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Where's the Drama/Danger in Extended Tasks?

So, I’ve read the dev blog about extended tasks and now finally understand that “extended task” is STA’s wording for “make a problem be an NPC one can fight with wits instead of weapons”, which is nothing less than a great concept, by the way.

But still the question remains: Where’s the Drama? If I understand extended tasks as something akin to combat, the task being the enemy and problem-solving skills the weapons: Where’s the danger?

In combat, opponents react and their reaction create drama and/or is dangerous to the PCs. They shoot back, threaten or negotiate – basically: they fight back, one way or another.

What do extended tasks do other than stay mysterious if players can’t roll high enough? Yes, of course, I can combine extended tasks with timed and/or gated challenges, but I miss the drama and/or danger original to extended tasks. Clearly, I miss something.

Can you help me see it?

I think you are going about this the wrong way. You should not ask where the drama is in an Extended Task (ET), because drama causes an ET. If there is no inherit drama or danger, then an ET is just a waste of everyone’s time.

For combat it is easy to see because the drama and danger is clear. But if there aren’t any heavily armed Klingons around, it makes no sense for players to take separate turns.

The same goes for an ET. If you just want to clear up some rubble, no ET needed. But if you are attacked by Borg, then suddenly you have drama and danger and now an ET makes sense.

Or think of disarming a bomb. There, the drama is the time after which it goes off.

So in essence an ET arises from an inherit drama, not the other way around. Just like combat.


Shran has pretty much covered it there, but the setting in which you place the task is the source of the drama, as with any task.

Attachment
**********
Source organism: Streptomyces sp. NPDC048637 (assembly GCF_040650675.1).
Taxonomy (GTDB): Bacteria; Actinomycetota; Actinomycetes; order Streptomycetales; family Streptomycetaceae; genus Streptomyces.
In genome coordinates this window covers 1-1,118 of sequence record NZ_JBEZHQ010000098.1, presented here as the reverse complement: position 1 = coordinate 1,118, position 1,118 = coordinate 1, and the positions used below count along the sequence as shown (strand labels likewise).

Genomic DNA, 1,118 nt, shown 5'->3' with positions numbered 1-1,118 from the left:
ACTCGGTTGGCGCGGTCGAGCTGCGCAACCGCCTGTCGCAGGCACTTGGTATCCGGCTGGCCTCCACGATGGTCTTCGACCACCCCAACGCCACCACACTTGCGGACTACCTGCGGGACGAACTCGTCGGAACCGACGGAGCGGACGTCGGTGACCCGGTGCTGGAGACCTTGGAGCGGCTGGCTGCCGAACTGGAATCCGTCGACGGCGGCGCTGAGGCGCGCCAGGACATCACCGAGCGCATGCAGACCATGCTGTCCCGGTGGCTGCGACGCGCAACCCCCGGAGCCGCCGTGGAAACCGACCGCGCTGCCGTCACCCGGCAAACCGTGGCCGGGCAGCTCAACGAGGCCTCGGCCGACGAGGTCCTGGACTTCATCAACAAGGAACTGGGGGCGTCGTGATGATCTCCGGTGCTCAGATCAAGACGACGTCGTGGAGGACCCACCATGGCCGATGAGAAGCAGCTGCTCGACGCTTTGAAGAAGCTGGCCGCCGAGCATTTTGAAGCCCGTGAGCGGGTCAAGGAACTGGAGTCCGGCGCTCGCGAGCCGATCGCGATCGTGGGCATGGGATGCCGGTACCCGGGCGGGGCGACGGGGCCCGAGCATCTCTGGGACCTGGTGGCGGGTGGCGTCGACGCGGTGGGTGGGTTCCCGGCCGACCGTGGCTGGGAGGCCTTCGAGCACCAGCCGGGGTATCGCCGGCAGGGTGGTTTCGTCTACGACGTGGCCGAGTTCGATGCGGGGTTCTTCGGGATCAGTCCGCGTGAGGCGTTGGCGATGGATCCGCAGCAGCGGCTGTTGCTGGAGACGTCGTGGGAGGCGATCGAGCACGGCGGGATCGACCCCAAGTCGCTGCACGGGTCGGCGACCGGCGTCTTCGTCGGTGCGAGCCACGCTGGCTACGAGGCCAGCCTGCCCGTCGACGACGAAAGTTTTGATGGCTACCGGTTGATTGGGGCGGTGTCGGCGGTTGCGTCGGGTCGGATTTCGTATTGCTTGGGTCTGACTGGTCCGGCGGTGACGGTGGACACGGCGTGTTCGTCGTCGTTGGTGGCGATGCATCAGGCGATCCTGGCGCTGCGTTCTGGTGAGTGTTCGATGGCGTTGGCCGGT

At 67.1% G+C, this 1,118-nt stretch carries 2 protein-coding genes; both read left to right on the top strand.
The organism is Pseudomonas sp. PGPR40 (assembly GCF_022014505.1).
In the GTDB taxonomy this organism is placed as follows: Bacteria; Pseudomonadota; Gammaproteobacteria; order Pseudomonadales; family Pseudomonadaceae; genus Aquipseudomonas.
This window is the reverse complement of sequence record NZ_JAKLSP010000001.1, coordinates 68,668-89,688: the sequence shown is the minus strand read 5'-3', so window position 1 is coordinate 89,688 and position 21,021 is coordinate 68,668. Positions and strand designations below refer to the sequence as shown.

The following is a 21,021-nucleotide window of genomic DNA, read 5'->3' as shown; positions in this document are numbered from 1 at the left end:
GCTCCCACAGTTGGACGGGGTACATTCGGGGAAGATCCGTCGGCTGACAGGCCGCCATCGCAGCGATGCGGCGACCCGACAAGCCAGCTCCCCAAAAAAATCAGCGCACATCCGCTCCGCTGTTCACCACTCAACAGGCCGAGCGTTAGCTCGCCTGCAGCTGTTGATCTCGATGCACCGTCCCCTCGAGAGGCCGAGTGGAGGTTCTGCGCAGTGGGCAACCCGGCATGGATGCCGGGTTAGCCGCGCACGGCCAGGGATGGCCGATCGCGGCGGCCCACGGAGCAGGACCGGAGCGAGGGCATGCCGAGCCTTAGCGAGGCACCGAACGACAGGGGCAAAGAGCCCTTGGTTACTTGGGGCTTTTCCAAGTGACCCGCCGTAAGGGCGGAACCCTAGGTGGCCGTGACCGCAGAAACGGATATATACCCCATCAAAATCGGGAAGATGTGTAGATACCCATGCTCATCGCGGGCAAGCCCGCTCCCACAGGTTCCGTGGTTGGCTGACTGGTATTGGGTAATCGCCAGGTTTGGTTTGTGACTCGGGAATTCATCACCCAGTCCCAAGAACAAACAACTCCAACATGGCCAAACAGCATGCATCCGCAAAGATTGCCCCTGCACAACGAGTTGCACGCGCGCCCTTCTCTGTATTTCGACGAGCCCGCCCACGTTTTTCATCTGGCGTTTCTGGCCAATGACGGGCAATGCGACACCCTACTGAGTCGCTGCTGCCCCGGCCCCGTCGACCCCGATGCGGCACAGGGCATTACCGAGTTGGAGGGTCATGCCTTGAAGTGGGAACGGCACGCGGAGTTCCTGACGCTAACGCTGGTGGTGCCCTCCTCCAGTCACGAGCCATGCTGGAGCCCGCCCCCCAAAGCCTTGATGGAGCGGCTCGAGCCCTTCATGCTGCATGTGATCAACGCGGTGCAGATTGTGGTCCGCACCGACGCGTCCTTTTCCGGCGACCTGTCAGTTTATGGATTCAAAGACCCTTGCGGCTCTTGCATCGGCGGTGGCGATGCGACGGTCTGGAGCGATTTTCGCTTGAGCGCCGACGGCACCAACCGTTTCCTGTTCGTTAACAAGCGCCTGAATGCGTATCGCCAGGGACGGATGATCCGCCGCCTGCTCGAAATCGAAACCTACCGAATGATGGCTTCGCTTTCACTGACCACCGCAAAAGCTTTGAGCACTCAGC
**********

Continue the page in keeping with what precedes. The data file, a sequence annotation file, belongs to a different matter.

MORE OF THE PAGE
You could use piloting the ship as an example. Simply flying in a straight line has no drama/risk of failure, so it just happens. You take the helm moments before a collision with an asteroid, then suddenly you have a risk of failure, so it becomes a task.

Extended tasks do exactly what they say on the tin- they extend the tasks in some way that makes them more than a series of gated tasks.

Continuing the example, having to pilot through an asteroid field might be a series of gated tasks if it is a simple duck and weave, however if you throw in an additional objective - find an efficient route out of the field - you can move into an extended task. You have the simple pass and fail of dodging the asteroids, but also a need to work on progressing through a larger objective.

Where extended tasks really shine are when other things are happening around them. That could be combat, or another high priority task. Maybe you’re ducking and weaving through asteroids as your doctor performs surgery on your injured captain, relying on you to keep the ship steady as you make an escape. It could also be a time factor - you need to escape this asteroid field before a spacial rift seals itself, trapping you in null space forever.

If you want real drama, you could stress the hell out of your helmsman - They need to navigate an asteroid field, keeping ahead of perusing ships, while also holding the ship steady enough for the doctor to complete surgery on the captain. But if they’re too conservative, the spacial rift they are trying to reach will close, trapping the crew here forever… actually sounds like a bit too much drama for me, but certainly adds some stakes!


Huh. Well. Duh.

Thanks @Shran and @mattcapiche for the solid explanation and the vivid examples. :smiley:

Now, I have to write some plot for my helmsmen… :smiling_imp:


One of things the designer pointed out early on is that an ET should always have a time limit.
It might be a fixed limit (such as defusing a bomb before it goes off) or a shifting one (trying to fix the ship’s engines before it’s destroyed in battle), but without the limit, there’s no need to rush and no need to bother with the ET.

The ET always takes place over a series of periods (each roll taking a specific period of time), and so the player agency comes in their strategy: they have the option of rushing a roll or taking more time with it. Similarly, complications and other setbacks can delay or extend a roll.

Obviously the time limit needs to be achievable, but ideally it should be easy to miss it without putting in a lot of effort!

I one of the great things would be while slyly looking into a group or organization, sometime they look back. Or unknown to you another group takes notice of you an uses your group as pawns in their schemes. Or they set you up against the original group calling you out to them and the tables turn starting a war between yiu and them while the 3rd unknown group sits back and watches you take each other out. Will anyone notice, will they follow the clues in time to the reall enemy.